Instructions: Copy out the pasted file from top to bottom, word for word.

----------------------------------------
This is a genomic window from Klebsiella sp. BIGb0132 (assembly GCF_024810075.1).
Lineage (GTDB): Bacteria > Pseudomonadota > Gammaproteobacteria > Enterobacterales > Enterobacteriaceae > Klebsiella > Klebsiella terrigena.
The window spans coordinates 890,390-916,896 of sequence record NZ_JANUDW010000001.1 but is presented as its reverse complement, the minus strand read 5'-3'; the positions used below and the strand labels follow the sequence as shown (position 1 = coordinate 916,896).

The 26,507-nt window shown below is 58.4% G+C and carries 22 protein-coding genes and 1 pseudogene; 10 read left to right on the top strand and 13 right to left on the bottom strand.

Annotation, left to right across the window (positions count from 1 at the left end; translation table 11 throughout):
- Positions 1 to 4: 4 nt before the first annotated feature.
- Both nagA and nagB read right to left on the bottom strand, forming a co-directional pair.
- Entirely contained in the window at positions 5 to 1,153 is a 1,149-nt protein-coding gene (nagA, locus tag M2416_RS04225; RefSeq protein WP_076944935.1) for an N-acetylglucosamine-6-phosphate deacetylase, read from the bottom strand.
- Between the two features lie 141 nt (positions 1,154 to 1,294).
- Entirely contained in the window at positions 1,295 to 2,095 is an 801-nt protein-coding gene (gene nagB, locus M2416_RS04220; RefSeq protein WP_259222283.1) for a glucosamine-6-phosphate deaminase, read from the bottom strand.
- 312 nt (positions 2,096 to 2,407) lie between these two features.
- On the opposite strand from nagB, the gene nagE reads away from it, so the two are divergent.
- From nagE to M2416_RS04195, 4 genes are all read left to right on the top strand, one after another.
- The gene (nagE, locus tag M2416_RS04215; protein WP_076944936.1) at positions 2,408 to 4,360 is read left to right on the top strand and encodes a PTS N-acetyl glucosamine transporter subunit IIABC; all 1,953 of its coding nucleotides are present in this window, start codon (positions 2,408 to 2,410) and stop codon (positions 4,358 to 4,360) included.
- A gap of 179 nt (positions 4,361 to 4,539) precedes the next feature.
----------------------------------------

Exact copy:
This is a genomic window from Klebsiella sp. BIGb0132 (assembly GCF_024810075.1).
Lineage (GTDB): Bacteria > Pseudomonadota > Gammaproteobacteria > Enterobacterales > Enterobacteriaceae > Klebsiella > Klebsiella terrigena.
The window spans coordinates 890,390-916,896 of sequence record NZ_JANUDW010000001.1 but is presented as its reverse complement, the minus strand read 5'-3'; the positions used below and the strand labels follow the sequence as shown (position 1 = coordinate 916,896).

The 26,507-nt window shown below is 58.4% G+C and carries 22 protein-coding genes and 1 pseudogene; 10 read left to right on the top strand and 13 right to left on the bottom strand.

Annotation, left to right across the window (positions count from 1 at the left end; translation table 11 throughout):
- Positions 1 to 4: 4 nt before the first annotated feature.
- Both nagA and nagB read right to left on the bottom strand, forming a co-directional pair.
- Entirely contained in the window at positions 5 to 1,153 is a 1,149-nt protein-coding gene (nagA, locus tag M2416_RS04225; RefSeq protein WP_076944935.1) for an N-acetylglucosamine-6-phosphate deacetylase, read from the bottom strand.
- Between the two features lie 141 nt (positions 1,154 to 1,294).
- Entirely contained in the window at positions 1,295 to 2,095 is an 801-nt protein-coding gene (gene nagB, locus M2416_RS04220; RefSeq protein WP_259222283.1) for a glucosamine-6-phosphate deaminase, read from the bottom strand.
- 312 nt (positions 2,096 to 2,407) lie between these two features.
- On the opposite strand from nagB, the gene nagE reads away from it, so the two are divergent.
- From nagE to M2416_RS04195, 4 genes are all read left to right on the top strand, one after another.
- The gene (nagE, locus tag M2416_RS04215; protein WP_076944936.1) at positions 2,408 to 4,360 is read left to right on the top strand and encodes a PTS N-acetyl glucosamine transporter subunit IIABC; all 1,953 of its coding nucleotides are present in this window, start codon (positions 2,408 to 2,410) and stop codon (positions 4,358 to 4,360) included.
- A gap of 179 nt (positions 4,361 to 4,539) precedes the next feature.